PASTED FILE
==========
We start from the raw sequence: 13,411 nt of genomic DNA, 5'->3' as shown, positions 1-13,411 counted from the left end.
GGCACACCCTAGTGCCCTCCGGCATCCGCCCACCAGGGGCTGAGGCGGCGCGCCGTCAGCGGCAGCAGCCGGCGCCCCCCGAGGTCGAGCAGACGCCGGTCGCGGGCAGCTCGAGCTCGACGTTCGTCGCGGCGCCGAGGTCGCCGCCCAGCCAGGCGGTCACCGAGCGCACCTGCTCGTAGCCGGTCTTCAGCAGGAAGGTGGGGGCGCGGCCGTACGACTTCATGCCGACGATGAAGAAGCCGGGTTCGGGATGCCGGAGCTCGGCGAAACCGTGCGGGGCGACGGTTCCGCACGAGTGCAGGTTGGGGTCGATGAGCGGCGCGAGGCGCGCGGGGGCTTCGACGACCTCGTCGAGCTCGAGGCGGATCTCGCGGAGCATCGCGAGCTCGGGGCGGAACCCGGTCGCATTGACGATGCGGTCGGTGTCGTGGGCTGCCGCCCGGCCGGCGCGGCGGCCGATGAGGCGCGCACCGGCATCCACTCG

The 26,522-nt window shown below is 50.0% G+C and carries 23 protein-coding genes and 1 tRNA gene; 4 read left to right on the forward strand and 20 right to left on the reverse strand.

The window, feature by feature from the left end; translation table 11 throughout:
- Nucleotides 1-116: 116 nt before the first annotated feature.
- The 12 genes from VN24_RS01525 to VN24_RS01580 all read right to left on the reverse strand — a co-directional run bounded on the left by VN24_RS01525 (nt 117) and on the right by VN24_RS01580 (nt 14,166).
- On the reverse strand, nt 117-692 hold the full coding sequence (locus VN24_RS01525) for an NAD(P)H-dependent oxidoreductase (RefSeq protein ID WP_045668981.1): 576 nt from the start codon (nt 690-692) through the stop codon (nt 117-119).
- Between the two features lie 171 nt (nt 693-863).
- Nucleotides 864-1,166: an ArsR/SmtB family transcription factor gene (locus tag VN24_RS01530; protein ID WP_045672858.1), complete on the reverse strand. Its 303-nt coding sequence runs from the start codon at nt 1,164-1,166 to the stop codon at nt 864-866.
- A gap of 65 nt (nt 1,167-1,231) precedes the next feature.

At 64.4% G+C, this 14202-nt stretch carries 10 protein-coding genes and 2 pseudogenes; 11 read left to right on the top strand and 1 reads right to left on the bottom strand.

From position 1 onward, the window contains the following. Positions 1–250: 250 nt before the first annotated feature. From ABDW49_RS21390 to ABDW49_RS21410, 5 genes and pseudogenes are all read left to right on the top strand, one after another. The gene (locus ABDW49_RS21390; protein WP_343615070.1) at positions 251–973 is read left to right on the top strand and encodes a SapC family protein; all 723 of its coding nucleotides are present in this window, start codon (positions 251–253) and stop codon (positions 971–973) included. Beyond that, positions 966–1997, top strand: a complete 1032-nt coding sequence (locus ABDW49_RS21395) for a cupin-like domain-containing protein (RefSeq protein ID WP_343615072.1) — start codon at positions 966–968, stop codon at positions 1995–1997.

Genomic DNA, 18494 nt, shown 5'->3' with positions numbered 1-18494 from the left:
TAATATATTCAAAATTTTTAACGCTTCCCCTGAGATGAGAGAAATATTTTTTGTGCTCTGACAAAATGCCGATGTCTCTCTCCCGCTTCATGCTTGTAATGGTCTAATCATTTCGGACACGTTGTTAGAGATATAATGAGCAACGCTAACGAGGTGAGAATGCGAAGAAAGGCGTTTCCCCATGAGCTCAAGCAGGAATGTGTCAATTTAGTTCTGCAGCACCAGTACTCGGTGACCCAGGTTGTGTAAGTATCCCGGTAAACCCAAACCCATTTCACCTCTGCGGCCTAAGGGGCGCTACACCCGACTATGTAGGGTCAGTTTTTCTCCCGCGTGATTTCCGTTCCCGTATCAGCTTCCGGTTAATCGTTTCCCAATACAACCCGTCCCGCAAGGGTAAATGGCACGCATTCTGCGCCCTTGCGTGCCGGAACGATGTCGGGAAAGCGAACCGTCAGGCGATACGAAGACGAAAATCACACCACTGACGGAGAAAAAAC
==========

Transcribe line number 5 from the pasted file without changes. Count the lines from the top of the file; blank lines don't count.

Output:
- Nucleotides 1-116: 116 nt before the first annotated feature.